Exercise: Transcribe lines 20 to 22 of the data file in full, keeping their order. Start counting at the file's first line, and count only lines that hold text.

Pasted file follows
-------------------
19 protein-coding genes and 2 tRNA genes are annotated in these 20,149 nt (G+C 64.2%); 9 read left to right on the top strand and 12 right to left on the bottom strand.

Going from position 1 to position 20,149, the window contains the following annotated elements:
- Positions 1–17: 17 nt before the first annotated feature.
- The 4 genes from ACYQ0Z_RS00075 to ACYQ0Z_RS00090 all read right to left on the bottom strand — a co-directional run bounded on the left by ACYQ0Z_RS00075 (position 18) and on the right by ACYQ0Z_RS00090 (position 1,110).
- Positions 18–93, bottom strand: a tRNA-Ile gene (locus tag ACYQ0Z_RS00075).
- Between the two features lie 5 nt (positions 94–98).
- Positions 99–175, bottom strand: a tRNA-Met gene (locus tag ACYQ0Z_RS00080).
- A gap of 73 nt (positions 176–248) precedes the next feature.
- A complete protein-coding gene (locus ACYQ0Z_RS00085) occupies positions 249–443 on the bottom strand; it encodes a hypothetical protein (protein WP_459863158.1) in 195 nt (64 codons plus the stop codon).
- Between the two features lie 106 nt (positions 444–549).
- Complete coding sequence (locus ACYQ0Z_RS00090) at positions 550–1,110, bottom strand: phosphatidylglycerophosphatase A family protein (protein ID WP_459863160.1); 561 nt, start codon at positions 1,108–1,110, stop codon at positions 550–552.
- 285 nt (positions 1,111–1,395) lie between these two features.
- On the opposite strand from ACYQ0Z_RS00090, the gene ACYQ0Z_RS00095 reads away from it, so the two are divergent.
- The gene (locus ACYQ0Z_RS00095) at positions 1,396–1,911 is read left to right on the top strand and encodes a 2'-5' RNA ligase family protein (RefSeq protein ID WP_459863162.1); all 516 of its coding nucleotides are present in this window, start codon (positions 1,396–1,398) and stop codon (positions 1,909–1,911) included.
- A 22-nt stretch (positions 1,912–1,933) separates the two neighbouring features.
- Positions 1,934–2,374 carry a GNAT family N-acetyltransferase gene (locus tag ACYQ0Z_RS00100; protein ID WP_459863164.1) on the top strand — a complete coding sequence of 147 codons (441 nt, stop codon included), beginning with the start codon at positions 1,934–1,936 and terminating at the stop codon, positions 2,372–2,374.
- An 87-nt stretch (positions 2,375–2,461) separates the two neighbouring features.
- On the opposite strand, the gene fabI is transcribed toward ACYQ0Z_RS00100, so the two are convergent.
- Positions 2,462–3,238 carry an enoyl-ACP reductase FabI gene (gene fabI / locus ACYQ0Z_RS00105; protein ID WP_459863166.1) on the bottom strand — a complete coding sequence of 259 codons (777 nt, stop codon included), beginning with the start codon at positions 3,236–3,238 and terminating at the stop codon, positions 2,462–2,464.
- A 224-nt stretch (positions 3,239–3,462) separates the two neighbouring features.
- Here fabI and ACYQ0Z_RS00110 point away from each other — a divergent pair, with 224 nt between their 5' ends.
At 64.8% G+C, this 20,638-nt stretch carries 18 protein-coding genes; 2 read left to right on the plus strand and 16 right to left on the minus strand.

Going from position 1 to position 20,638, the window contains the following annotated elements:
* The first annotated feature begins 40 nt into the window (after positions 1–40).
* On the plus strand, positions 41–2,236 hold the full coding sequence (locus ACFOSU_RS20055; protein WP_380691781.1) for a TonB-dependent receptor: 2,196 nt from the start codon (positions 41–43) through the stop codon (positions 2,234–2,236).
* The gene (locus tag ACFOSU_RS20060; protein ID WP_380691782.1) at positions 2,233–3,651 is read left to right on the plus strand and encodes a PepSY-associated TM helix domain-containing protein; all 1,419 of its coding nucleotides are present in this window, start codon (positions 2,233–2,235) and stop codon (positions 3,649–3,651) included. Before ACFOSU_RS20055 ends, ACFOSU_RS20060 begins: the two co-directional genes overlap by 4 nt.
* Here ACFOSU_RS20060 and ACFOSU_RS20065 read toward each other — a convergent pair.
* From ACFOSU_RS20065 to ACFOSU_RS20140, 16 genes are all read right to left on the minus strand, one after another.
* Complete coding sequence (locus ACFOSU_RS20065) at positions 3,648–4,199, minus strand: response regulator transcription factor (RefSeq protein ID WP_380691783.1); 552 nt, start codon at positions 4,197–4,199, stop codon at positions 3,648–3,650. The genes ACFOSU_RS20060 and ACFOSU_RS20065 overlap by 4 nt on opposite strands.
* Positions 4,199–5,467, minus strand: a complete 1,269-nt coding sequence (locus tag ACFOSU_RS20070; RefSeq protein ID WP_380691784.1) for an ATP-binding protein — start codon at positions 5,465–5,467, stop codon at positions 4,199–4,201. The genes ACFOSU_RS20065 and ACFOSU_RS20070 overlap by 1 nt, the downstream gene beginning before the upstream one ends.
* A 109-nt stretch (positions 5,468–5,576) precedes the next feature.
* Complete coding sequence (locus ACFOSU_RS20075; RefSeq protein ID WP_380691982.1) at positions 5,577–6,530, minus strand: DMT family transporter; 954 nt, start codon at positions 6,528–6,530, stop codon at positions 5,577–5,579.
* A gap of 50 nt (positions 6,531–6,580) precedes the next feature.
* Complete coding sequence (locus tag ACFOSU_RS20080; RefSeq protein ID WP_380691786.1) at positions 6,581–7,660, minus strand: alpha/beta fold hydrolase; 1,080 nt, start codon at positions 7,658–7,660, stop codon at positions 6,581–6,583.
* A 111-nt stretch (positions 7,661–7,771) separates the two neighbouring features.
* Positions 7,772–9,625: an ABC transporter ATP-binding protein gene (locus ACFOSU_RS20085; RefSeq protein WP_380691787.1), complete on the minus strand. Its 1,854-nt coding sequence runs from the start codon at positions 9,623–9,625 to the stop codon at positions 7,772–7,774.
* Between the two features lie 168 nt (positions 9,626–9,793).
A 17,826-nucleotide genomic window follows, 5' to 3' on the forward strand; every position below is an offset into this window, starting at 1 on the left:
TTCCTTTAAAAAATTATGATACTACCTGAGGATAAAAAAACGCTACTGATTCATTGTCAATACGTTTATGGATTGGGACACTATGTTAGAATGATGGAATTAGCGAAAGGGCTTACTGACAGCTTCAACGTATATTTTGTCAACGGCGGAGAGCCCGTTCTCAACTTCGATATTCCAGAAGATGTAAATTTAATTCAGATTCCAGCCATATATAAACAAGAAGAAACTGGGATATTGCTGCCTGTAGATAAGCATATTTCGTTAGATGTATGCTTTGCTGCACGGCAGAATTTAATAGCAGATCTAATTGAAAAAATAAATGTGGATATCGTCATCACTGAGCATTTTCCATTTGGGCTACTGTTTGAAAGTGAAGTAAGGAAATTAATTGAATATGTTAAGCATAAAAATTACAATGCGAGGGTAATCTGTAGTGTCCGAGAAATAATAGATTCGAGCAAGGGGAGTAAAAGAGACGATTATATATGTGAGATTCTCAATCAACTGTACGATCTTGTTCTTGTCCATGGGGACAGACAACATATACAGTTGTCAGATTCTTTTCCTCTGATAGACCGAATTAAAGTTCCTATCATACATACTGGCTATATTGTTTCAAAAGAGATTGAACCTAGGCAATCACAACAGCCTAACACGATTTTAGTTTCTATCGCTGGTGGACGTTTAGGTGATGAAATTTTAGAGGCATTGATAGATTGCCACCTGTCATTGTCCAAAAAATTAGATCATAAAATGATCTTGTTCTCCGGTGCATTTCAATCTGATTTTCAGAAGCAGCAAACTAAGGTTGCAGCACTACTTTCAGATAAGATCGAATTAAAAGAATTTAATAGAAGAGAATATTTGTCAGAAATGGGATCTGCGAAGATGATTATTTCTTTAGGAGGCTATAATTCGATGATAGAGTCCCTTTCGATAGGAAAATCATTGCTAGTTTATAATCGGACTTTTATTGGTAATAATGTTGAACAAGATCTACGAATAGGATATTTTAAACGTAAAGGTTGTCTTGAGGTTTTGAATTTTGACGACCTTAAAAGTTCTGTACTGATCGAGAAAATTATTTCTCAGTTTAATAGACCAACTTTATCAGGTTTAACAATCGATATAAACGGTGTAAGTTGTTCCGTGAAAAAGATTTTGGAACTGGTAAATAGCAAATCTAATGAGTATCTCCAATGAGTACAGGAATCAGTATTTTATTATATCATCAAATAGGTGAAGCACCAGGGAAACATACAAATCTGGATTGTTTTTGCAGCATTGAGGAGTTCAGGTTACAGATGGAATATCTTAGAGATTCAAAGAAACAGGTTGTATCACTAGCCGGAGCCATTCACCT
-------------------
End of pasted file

- A 224-nt stretch (positions 3,239–3,462) separates the two neighbouring features.
- Here fabI and ACYQ0Z_RS00110 point away from each other — a divergent pair, with 224 nt between their 5' ends.
At 64.8% G+C, this 20,638-nt stretch carries 18 protein-coding genes; 2 read left to right on the plus strand and 16 right to left on the minus strand.